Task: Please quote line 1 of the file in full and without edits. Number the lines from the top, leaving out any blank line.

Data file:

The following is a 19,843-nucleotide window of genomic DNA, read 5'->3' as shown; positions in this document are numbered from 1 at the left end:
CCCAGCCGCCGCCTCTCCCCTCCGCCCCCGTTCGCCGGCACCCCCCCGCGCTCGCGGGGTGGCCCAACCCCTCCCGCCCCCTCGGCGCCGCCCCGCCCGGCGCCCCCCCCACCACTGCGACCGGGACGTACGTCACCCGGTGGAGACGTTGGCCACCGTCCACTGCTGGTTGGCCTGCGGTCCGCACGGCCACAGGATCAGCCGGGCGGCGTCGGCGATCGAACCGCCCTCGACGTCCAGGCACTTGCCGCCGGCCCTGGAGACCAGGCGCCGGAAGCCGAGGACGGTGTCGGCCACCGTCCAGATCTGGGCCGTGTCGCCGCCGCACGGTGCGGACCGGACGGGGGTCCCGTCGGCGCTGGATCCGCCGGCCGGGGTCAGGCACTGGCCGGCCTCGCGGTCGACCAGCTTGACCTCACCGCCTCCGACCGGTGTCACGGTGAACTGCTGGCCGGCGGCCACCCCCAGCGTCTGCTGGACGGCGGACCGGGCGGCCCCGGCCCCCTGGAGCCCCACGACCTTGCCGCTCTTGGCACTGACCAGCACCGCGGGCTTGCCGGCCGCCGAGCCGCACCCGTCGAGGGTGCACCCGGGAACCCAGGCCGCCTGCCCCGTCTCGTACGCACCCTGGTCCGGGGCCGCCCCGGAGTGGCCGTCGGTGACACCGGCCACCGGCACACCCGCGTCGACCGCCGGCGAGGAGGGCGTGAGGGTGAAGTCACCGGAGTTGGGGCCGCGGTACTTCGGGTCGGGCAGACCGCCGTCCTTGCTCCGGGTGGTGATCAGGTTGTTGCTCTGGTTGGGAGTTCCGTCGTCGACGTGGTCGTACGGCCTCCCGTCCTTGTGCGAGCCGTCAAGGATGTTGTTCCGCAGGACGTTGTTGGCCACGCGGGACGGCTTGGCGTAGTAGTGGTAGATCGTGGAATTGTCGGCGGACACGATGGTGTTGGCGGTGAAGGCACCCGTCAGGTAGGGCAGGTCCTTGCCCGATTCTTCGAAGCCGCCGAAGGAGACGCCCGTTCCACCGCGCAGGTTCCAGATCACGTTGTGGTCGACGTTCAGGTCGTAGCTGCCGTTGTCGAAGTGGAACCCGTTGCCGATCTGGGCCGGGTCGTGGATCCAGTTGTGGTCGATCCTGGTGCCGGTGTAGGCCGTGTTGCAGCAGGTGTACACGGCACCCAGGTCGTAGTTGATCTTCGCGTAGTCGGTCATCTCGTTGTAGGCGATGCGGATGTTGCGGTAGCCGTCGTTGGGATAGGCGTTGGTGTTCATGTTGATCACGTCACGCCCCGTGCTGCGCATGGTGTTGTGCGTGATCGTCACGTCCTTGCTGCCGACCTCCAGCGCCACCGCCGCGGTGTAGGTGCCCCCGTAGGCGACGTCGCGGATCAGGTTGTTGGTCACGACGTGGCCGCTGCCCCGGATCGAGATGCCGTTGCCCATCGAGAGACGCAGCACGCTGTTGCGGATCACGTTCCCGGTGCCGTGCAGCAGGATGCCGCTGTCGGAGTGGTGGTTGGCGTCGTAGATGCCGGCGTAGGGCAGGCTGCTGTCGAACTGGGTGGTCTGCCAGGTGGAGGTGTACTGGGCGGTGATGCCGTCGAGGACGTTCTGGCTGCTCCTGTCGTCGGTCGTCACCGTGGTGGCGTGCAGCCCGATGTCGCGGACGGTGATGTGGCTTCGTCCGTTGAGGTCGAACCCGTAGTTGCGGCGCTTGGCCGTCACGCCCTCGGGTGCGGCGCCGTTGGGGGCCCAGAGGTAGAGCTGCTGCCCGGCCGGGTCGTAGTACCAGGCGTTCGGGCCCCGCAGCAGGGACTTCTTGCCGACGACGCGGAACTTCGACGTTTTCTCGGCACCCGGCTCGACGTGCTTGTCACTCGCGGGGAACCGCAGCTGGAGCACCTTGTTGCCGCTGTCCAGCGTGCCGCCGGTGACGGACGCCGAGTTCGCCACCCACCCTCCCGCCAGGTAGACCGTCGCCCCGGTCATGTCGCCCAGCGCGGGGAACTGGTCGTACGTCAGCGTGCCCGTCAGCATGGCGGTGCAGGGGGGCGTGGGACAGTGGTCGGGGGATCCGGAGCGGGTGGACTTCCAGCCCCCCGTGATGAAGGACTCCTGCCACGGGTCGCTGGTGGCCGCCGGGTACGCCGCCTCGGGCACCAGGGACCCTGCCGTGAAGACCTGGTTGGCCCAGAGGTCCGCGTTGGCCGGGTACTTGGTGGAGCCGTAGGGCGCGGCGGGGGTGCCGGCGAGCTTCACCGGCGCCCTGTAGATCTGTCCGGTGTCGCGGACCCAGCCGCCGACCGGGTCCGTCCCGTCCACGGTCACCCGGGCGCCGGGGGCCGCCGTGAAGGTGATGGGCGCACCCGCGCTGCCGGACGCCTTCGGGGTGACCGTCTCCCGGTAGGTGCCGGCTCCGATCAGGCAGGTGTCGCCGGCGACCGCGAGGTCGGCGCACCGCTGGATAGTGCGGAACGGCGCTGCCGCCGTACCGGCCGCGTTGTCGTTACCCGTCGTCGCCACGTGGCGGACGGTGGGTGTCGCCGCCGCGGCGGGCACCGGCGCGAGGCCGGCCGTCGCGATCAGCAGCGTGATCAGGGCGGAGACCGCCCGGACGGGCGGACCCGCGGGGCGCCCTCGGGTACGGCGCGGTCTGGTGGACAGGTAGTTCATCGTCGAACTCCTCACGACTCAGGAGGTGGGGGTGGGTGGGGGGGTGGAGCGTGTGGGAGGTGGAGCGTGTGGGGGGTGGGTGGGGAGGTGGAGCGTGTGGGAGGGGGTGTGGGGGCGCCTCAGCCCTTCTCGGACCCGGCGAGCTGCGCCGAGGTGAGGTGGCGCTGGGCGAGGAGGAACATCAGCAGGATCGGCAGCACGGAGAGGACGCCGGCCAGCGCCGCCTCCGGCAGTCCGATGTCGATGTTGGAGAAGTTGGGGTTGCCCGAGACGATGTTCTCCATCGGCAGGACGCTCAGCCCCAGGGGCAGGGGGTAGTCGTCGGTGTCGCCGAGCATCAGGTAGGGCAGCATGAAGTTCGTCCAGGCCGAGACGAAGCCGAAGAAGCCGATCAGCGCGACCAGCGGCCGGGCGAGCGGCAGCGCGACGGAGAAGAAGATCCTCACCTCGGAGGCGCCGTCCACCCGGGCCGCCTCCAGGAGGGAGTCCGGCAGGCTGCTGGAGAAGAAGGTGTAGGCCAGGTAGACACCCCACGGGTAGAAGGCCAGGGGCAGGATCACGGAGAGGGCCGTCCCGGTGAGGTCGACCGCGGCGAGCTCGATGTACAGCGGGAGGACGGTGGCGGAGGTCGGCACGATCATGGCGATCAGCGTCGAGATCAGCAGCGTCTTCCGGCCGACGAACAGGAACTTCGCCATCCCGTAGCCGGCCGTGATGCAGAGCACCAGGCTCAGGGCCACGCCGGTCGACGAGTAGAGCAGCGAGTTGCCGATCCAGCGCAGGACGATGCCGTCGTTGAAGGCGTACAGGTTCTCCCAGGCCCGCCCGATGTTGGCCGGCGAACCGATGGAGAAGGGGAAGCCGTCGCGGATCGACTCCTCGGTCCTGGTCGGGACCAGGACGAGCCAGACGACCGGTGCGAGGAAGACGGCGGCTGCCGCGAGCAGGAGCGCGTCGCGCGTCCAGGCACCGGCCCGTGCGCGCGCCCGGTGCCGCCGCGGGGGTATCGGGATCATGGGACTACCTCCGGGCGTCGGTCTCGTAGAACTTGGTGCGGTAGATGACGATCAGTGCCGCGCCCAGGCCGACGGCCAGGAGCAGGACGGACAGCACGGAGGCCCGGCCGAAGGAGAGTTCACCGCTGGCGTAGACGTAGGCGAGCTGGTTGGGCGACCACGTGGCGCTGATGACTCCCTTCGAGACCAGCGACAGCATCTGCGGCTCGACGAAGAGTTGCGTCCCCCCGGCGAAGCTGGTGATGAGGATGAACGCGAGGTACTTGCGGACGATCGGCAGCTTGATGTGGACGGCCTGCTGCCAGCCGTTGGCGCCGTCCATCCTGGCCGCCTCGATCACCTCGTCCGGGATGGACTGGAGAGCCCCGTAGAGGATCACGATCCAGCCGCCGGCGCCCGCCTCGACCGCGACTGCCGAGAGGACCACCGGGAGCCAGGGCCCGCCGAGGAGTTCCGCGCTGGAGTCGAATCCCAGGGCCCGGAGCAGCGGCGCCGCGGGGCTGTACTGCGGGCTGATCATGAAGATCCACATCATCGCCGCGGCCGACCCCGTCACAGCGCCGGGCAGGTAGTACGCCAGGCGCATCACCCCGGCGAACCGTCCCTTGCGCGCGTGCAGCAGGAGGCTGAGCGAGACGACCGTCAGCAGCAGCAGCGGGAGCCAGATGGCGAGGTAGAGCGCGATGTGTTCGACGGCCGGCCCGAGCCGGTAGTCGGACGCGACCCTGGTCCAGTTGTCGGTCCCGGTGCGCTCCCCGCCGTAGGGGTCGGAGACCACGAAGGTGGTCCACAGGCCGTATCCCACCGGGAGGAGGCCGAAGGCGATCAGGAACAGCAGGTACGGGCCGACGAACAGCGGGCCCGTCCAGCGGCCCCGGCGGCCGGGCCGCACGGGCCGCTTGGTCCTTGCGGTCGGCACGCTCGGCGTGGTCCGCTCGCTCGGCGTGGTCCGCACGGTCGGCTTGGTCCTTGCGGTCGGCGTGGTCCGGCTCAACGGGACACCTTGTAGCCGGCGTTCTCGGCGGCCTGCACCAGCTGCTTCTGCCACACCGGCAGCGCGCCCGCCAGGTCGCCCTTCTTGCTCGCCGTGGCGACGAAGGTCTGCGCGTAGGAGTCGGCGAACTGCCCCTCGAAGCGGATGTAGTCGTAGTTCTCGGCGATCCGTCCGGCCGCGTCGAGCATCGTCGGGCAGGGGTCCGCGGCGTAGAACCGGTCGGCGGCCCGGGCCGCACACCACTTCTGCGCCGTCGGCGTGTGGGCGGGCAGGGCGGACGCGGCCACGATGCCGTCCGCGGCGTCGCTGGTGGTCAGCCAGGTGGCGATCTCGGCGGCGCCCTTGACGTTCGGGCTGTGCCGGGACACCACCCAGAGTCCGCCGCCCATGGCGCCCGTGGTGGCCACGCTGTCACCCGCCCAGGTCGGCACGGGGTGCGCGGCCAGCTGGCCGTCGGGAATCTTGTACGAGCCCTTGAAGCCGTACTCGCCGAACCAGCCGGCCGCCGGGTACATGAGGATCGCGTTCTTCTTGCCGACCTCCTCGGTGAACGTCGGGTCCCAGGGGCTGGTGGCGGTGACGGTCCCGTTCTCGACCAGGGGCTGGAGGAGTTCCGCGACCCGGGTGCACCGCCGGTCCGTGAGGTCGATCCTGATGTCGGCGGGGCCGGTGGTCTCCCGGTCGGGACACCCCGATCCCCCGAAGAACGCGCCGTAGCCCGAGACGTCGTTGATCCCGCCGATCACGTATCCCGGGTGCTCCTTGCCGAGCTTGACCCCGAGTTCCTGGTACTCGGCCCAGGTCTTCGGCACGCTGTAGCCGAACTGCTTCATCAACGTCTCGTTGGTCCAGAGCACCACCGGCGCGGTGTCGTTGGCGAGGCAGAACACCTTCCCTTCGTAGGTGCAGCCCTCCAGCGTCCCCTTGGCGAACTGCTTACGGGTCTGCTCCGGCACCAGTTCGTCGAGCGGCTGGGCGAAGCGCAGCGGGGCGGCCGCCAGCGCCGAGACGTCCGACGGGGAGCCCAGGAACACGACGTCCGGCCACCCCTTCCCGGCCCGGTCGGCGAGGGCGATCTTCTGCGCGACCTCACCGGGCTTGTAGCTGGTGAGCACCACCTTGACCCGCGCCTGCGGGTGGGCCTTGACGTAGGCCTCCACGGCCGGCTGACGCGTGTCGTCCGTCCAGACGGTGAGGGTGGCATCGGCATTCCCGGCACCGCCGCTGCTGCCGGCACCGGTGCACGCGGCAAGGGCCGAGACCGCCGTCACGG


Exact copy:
The following is a 19,843-nucleotide window of genomic DNA, read 5'->3' as shown; positions in this document are numbered from 1 at the left end: